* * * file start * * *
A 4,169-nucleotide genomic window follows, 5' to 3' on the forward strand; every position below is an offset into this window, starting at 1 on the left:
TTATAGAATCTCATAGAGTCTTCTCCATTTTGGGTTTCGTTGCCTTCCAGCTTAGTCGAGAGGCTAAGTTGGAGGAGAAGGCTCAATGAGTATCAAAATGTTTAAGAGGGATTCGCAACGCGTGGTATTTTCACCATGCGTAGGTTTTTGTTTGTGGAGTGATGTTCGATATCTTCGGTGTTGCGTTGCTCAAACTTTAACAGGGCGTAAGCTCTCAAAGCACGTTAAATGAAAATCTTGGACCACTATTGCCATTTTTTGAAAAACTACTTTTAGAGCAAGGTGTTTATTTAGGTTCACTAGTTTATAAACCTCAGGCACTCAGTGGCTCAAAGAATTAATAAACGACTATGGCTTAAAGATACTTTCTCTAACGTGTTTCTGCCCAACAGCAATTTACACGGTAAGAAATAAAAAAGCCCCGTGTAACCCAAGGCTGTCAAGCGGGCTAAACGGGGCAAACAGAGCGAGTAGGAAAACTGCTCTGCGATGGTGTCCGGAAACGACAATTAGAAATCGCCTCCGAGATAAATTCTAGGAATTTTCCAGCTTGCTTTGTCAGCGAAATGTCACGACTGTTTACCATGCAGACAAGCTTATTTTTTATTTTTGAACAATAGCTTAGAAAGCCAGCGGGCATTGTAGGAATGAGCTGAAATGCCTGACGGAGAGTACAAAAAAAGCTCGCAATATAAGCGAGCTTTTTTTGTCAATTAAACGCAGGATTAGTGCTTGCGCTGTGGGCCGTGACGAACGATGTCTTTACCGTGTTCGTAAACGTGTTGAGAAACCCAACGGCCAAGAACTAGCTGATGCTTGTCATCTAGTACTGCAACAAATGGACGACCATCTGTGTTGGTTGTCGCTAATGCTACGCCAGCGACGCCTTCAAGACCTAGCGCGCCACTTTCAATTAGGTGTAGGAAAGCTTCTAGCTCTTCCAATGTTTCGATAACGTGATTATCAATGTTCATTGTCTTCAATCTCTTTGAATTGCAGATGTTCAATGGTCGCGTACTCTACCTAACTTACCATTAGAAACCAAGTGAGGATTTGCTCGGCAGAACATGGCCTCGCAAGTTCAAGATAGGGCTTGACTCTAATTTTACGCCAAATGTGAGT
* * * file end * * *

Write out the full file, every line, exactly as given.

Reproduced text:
A 4,169-nucleotide genomic window follows, 5' to 3' on the forward strand; every position below is an offset into this window, starting at 1 on the left:
TTATAGAATCTCATAGAGTCTTCTCCATTTTGGGTTTCGTTGCCTTCCAGCTTAGTCGAGAGGCTAAGTTGGAGGAGAAGGCTCAATGAGTATCAAAATGTTTAAGAGGGATTCGCAACGCGTGGTATTTTCACCATGCGTAGGTTTTTGTTTGTGGAGTGATGTTCGATATCTTCGGTGTTGCGTTGCTCAAACTTTAACAGGGCGTAAGCTCTCAAAGCACGTTAAATGAAAATCTTGGACCACTATTGCCATTTTTTGAAAAACTACTTTTAGAGCAAGGTGTTTATTTAGGTTCACTAGTTTATAAACCTCAGGCACTCAGTGGCTCAAAGAATTAATAAACGACTATGGCTTAAAGATACTTTCTCTAACGTGTTTCTGCCCAACAGCAATTTACACGGTAAGAAATAAAAAAGCCCCGTGTAACCCAAGGCTGTCAAGCGGGCTAAACGGGGCAAACAGAGCGAGTAGGAAAACTGCTCTGCGATGGTGTCCGGAAACGACAATTAGAAATCGCCTCCGAGATAAATTCTAGGAATTTTCCAGCTTGCTTTGTCAGCGAAATGTCACGACTGTTTACCATGCAGACAAGCTTATTTTTTATTTTTGAACAATAGCTTAGAAAGCCAGCGGGCATTGTAGGAATGAGCTGAAATGCCTGACGGAGAGTACAAAAAAAGCTCGCAATATAAGCGAGCTTTTTTTGTCAATTAAACGCAGGATTAGTGCTTGCGCTGTGGGCCGTGACGAACGATGTCTTTACCGTGTTCGTAAACGTGTTGAGAAACCCAACGGCCAAGAACTAGCTGATGCTTGTCATCTAGTACTGCAACAAATGGACGACCATCTGTGTTGGTTGTCGCTAATGCTACGCCAGCGACGCCTTCAAGACCTAGCGCGCCACTTTCAATTAGGTGTAGGAAAGCTTCTAGCTCTTCCAATGTTTCGATAACGTGATTATCAATGTTCATTGTCTTCAATCTCTTTGAATTGCAGATGTTCAATGGTCGCGTACTCTACCTAACTTACCATTAGAAACCAAGTGAGGATTTGCTCGGCAGAACATGGCCTCGCAAGTTCAAGATAGGGCTTGACTCTAATTTTACGCCAAATGTGAGT